In the absence of any global safeguards, the digital library will become a much wanted source of information on bio-prospecting for the private companies. If such digital libraries are constructed all over the world, the private companies will surely laugh their way to the banks. And if you are wondering as to why the WIPO and the UN is showing so much of interest in creating the database for traditional knowledge, the answer is obvious. Both these organisations are desperately pushing in for a system that legalises the monopoly control over what was traditionally known.

Documentation of traditional knowledge has therefore to be seen in the national interest before any move to make the community knowledge accessible globally. To say that such initiatives will come with benefit sharing is to duck the real and sensitive issues linked to its theft and misappropriation. Let us accept it; benefit sharing is for all practical purposes a dead concept. It hasn’t benefited any country or a community. The famous case of InBio-Merck deal in Costa Rica, which allowed the pharmaceutical company to do unrestricted bio-prospecting in the jungles of the central American nation, was in fact a classic example of exploitation. For a mere one million dollar, Costa Rica had made available five percent of world’s known biodiversity at the disposal of a multinational corporation (see also Box 1).

In India, the only example of benefit sharing that is being repeated time and again involves the Keni tribes in Kerala. It too is a failed project (Box 2 ). The real benefit actually accrues to those who push for a speedier documentation of traditional knowledge.

The following is text of the keynote address delivered by Devinder Sharma at the conference on “Revisiting Farmers’ Rights and Intellectual Property Rights: Premises and Promises” organised by Green Foundation at Bangalore, May 7, 2004)

Reproduced on June 24, 2009

The views expressed above are personal and do not necessarily reflect the views of d-sector editorial team.

Devinder Sharma  |  hunger55@gmail.com

Devinder Sharma is an award-winning journalist, writer, and researcher globally recognised for his analysis on food, agriculture and trade policy. 

Write to the Author  |  Write to d-sector  |  Editor's Note

 Other Articles by Devinder Sharma in
Global Development  > Global Economy > Agriculture

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The bad news is that corruption has not only sustained but has grown in size and stature in the country. With scams being a regular feature, seventy per cent respondents in a survey have rightfully opined that corruption has continued to increase in India. One in every two interviewed admit having paid a bribe for availing public services during last one year. Transparency International's latest survey reveals that the political parties top the chart for the most corrupt public institutions, followed by police force and legislatures. No wonder, India continues to make new records on the global corruption arena!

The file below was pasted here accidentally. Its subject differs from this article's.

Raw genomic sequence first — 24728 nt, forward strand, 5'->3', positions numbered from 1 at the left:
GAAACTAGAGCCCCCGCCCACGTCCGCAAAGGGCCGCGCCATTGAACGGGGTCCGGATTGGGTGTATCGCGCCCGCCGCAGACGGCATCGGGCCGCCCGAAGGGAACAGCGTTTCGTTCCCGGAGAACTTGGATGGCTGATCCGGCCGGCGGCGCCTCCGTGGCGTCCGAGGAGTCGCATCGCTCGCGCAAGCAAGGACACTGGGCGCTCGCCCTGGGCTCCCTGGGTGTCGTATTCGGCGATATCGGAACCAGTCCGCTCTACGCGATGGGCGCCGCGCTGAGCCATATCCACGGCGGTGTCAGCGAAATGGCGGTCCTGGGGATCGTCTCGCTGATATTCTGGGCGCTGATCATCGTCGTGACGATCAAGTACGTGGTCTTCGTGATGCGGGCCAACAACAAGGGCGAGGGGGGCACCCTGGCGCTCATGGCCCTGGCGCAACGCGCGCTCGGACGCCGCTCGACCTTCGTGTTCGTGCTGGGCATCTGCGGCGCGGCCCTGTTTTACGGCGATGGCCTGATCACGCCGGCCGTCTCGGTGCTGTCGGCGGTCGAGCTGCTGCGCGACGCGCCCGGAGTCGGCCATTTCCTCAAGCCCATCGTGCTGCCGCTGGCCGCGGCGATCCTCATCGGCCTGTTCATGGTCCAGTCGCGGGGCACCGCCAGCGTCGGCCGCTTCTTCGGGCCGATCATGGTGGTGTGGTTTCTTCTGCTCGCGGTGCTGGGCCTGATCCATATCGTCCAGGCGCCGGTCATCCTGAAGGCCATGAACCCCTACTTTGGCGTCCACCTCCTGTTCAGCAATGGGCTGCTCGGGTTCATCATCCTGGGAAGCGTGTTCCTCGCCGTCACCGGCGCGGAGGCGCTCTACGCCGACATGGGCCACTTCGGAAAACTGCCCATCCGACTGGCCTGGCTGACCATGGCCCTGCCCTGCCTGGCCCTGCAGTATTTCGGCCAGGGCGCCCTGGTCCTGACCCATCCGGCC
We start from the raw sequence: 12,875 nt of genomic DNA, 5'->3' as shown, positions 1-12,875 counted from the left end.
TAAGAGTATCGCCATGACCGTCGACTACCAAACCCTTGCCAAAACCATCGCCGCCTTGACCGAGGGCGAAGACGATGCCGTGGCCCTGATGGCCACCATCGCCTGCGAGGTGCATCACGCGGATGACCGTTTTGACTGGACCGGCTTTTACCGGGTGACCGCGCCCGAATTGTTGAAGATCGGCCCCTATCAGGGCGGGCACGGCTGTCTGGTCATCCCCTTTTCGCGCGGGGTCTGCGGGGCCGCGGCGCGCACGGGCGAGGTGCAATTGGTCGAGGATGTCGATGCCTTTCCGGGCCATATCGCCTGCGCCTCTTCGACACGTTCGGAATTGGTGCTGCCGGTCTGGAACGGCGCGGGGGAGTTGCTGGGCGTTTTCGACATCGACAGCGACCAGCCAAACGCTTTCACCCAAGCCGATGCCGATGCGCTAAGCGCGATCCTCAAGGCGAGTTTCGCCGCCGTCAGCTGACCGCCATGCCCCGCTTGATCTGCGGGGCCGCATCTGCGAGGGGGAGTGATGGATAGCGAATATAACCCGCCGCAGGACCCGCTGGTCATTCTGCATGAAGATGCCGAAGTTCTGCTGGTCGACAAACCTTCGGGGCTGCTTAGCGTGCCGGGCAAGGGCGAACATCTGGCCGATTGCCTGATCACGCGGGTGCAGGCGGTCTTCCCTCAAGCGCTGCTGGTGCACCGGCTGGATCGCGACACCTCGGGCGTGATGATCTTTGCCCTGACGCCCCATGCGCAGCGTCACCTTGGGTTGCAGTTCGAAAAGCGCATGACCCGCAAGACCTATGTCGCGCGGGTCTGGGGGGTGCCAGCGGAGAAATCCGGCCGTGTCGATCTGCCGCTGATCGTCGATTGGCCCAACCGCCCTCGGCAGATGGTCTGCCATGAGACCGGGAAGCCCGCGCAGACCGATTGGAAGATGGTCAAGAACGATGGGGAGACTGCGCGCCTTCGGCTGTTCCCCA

The shocking revelation is that the health and education sectors haven't remained untouched by this phenomenon. With 5th and 6th positions respectively for these sectors on the public perception chart on corruption, corruption has crept insidiously into these sectors of hope for the masses. With bureaucracy being fourth in the list of corrupt institutions in the country, corruption seems to have been non-formally institutionalized with little hope if public services would ever be effective in the country. With economic growth having literally institutionalized corruption, are we now expecting corrupt to be socially responsible - a different CSR.

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Not giving 'aid' to India is one thing but calling it 'rich' is quite another. If one in three of the world's malnourished children live in India, what does average daily income of $3 indicate? It perhaps means that there is a relative decline in poverty - people are 'less poor' than what they used to be in the past. But having crossed the World Bank arbitrary threshold of $2 a day does not absolve the 'developed' countries of their obligation to part with 0.7 per cent of their Gross National Income in development aid. Should this three-decade old figure not be revised?  

An interesting debate in UK's House of Commons delved on future of development assistance by the British Government. While prioritizing limited resources has been a concern, there has been no denying the fact that development aid must be guided towards tangible gains over a short period of time to start with. There are difficult choices for elected governments to make - should they invest in long-term primary education or in short-term university scholarships? Which of these will bring gains and trigger long-term transformation in the society. As politicians continue to be divided on the matter, poverty persists!!